When I first studied clinical psychology (e.g., psychoanalytically-oriented psychotherapy) many years ago, the focus was on ‘talking’ therapy. Nowadays, the newer therapies, such as Focusing and Somatic Experiencing (SE) utilize a more unified body-mind approach, and tend to be more short-term.
As a trauma therapist, I help my clients use their brains, minds and bodies to more effectively manage their stress and pain levels by regaining a more balanced ANS regulation, one visually characterized by smooth sinus waves rather than spikes. This process often allows clients to obtain relief from anxiety, depression, minor and major trauma, and pain. Improvements in self-esteem (healthy narcissism) may follow, as the person becomes less helpless and dominated by anxiety and fear, more empowered and in control of their life. As the person’s relationship with the self changes, relationships with others, both internally and externally, may also improve.
Over-activated nervous system:
Resilient nervous system:
In my work as a trauma therapist, what the person’s body senses and remembers (its actual sensations) becomes an important component and guide of the psychotherapeutic process itself. I encourage clients to explore the links between their bodily sensations (ranging from constriction and pain, to comfort, expansion, and pleasure) and their affects and feelings, sensory images, thoughts and belief systems, and lastly, their behavioral patterns–all of which are touched upon in words. Sometimes these words need to be complemented by the imagining or even the actual completing (via tiny micro-movements) of incomplete defensive movements that were necessary for dealing with life-threatening situations – when Flight of Fight were not feasible and the impulse to fight or flee was arrested or ‘frozen’ in the Freeze response, a survival strategy in its own right.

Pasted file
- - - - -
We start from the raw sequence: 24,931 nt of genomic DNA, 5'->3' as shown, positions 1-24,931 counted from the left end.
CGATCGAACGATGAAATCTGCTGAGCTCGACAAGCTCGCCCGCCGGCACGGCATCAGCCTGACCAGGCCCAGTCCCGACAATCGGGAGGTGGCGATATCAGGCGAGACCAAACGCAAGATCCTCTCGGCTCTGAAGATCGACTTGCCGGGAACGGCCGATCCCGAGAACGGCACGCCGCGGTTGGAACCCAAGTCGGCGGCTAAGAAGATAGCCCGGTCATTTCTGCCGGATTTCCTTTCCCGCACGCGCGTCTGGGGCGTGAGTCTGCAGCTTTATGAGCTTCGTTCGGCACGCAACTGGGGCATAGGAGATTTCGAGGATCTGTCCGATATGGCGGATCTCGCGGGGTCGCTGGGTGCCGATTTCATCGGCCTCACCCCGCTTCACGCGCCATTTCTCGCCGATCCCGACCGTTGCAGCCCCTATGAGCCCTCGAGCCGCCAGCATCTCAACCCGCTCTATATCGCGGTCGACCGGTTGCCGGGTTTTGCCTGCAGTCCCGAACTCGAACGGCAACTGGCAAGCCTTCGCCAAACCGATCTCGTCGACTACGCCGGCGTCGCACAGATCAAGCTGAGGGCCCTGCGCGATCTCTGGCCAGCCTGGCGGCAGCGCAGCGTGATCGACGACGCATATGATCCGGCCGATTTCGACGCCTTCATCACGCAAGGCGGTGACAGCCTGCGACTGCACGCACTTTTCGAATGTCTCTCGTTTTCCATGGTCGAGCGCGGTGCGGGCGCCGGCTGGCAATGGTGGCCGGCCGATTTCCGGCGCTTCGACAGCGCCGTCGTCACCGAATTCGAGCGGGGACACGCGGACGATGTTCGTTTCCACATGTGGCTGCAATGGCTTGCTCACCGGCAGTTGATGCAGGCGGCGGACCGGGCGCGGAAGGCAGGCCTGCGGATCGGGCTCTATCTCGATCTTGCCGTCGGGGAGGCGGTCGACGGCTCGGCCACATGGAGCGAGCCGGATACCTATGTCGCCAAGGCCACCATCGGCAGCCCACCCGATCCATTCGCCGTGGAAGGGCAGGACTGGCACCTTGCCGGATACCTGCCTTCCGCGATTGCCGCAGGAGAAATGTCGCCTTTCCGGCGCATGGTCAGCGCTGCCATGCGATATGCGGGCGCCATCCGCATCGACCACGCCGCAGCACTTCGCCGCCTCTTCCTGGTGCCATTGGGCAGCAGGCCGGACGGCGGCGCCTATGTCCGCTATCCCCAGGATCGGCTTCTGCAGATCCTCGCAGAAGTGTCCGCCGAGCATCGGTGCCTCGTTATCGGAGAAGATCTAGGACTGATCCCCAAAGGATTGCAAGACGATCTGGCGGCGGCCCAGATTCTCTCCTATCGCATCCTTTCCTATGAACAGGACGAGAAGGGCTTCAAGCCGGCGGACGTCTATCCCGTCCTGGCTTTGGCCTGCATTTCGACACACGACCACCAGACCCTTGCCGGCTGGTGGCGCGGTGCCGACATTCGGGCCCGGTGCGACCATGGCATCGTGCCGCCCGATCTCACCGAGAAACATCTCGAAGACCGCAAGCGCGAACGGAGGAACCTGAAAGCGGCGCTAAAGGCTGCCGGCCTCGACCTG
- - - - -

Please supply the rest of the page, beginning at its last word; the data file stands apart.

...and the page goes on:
By learning to attend to and focus on these various channels or modalities, all of which are “taken through the body’s washing machine” (to quote Gina Ross, my SE mentor and colleague), the client is helped to ‘discharge’ excess autonomic energy (that was recruited to deal with the activating situation but not fully used up), via a gradual, titrated ‘Freeze Discharge.’ This crucial process, which both client and therapist can track during the session, results in a ‘reset’ of the person’s innate, autonomous self-regulation. A brief period of settling and re-organization/integration of body-mind ensues, and it is important to allow for this.
Since self-regulation is both learned and practiced in the interpersonal context of attachment and relationship, problematical aspects of relating currently present in the client’s life are worked through and explored in a safe and supportive environment.